Mike Wash: In the future, we intend to develop tools to allow the Federal Register and other publications, to be composed in XML and utilized style sheets for presentation and print formatting.  This updated composition process will eliminate the need to transform the Federal Register from another encoding scheme to XML, and allow us to offer a more pure XML file for the bulk data.  Our development process for the XML composition tool is just getting underway and therefore we do not have a delivery date yet.  This is referred to as the Composition System Replacement project.

Regarding the back archive of the Federal Register, there are 2 parts to this.  First, there are the versions of the Federal Register that are currently available on FDsys that date back to 1994.  The Federal Register issues dated January 3, 1994 through January 18, 2000 are not coded in SGML.  We are now in the process of transforming these to XML and should be available later this year.  Versions prior to January 3, 1994 are not in an electronic format at this time and need to be converted to digital.  This is a larger effort that is still in the planning phase.

Question: Ray, are there particular applications for the Federal Register that you’ve always dreamed of seeing? (E.g., do you have any hints for application developers out there looking for something cool to do with this new data)?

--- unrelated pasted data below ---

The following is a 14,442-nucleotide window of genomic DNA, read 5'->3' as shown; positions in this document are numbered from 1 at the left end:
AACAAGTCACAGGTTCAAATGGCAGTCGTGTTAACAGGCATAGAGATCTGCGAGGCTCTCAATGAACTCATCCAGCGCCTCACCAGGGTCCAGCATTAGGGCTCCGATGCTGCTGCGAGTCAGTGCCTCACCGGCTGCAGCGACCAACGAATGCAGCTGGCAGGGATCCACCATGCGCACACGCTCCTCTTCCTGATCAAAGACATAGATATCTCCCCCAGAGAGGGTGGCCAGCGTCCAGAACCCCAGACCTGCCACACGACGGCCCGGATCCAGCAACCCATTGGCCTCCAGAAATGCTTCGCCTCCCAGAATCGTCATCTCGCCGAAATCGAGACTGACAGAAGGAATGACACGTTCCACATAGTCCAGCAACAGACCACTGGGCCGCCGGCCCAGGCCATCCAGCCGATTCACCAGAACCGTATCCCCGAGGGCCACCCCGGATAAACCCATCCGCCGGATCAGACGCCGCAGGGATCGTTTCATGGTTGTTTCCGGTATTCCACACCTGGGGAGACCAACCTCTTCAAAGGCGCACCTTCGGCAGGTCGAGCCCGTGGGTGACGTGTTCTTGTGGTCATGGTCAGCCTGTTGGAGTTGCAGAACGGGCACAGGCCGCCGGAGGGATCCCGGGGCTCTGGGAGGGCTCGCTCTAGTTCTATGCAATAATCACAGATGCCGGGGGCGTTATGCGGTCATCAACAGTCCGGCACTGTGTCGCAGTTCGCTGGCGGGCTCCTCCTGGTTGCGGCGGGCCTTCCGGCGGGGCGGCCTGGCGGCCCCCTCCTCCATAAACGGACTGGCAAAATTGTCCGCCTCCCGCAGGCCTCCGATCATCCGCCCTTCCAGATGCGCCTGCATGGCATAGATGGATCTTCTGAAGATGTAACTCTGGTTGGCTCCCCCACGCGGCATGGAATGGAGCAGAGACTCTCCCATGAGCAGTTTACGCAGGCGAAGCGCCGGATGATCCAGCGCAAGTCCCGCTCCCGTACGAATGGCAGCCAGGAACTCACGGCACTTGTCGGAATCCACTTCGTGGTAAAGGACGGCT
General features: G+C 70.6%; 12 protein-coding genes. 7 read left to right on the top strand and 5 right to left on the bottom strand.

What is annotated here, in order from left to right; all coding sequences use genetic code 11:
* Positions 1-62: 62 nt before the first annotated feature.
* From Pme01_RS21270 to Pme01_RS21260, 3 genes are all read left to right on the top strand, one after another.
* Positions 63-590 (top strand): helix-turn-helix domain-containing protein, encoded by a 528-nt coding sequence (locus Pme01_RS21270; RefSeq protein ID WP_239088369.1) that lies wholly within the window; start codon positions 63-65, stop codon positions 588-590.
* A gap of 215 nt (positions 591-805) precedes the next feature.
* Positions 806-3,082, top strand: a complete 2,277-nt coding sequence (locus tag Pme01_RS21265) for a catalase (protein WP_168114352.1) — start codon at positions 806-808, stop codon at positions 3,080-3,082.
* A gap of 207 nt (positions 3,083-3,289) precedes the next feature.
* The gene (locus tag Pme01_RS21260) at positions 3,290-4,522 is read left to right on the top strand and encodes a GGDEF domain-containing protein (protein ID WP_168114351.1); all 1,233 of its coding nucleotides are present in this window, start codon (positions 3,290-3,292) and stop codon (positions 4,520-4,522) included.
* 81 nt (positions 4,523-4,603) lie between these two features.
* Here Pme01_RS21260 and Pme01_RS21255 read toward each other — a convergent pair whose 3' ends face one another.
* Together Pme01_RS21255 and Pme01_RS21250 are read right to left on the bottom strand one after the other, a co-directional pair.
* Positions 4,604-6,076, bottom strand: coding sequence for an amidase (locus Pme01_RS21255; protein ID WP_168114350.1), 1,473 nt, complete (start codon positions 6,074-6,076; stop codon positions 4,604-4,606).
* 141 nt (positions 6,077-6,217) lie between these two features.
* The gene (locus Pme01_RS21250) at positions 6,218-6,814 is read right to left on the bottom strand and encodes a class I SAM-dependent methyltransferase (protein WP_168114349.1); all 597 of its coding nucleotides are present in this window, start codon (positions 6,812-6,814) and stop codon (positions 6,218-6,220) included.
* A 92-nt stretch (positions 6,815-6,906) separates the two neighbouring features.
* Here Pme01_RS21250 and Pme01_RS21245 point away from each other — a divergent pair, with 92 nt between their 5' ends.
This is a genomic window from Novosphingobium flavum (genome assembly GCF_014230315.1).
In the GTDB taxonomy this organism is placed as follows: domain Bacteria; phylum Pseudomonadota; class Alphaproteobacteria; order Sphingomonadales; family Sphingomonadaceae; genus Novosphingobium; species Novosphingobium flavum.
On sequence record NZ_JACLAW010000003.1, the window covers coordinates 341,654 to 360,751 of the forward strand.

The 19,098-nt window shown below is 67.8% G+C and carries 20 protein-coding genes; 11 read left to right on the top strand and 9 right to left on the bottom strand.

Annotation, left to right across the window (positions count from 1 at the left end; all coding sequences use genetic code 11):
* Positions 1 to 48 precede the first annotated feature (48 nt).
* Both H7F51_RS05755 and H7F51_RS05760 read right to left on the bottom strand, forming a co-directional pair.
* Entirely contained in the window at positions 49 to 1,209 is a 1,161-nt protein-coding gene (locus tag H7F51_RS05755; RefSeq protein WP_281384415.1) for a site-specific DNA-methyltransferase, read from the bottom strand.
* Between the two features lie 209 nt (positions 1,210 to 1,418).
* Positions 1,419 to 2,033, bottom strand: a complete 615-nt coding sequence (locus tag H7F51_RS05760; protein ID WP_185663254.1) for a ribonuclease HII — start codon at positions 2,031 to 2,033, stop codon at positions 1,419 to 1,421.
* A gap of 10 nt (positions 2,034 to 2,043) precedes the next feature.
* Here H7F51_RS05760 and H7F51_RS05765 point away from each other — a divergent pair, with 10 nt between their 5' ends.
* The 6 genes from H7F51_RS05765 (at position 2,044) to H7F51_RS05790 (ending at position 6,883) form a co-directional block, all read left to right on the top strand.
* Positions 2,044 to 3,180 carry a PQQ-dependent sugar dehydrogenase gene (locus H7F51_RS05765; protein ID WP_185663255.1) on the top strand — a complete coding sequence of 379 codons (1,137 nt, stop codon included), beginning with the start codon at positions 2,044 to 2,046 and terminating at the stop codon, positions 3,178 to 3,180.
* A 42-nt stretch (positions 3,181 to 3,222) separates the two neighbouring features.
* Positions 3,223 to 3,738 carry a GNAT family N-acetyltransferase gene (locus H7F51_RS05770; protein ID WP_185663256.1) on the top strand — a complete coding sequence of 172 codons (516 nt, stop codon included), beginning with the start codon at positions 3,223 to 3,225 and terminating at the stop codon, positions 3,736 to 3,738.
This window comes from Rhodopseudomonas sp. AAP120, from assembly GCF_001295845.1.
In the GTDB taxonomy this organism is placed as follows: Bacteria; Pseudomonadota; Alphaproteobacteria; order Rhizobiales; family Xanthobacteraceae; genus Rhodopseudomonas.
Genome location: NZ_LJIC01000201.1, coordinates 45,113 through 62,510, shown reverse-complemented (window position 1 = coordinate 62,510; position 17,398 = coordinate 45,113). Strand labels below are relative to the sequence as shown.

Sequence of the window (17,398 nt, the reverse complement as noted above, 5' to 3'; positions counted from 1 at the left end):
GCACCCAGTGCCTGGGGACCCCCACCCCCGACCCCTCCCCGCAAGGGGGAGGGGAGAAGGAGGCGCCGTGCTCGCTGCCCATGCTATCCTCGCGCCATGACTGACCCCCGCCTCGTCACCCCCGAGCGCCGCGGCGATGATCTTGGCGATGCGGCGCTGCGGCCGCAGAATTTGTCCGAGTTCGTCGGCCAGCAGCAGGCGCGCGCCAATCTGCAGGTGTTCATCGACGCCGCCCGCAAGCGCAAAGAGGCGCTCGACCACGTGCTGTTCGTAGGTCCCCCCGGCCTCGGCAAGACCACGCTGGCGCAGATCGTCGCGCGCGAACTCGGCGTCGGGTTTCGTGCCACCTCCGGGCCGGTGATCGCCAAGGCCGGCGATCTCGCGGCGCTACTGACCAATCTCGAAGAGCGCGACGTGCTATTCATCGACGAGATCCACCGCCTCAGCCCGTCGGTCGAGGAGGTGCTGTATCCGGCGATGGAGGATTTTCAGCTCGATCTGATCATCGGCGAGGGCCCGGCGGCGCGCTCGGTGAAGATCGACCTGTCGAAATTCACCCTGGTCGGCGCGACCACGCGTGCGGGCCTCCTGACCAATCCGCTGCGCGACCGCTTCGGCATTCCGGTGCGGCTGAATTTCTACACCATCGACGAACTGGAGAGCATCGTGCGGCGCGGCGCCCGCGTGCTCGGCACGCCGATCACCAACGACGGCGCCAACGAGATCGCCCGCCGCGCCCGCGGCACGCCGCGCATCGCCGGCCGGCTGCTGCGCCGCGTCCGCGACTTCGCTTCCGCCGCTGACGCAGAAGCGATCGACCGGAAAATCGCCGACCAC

Ray Mosley: I would love to see developers create ways to advance/embrace plain language principles in FR documents, or ways that would help the public better understand the purpose and language of a particular document. Similarly, applications that make it easy for the public to participate in rulemakings and in the rulemaking activities of agencies would be most sought after.

Question: Ray, a lot of people talk about authenticity as something that happens at the final point of information dissemination, like the FDSyS system.   But, authenticity goes back to the root of the content.  Can you talk a little bit about what you folks do in the Office of the Federal Register to make sure you’re only publishing the real thing? What’s to prevent me from creating a fake office or submitting on behalf of somebody else or otherwise hacking the system?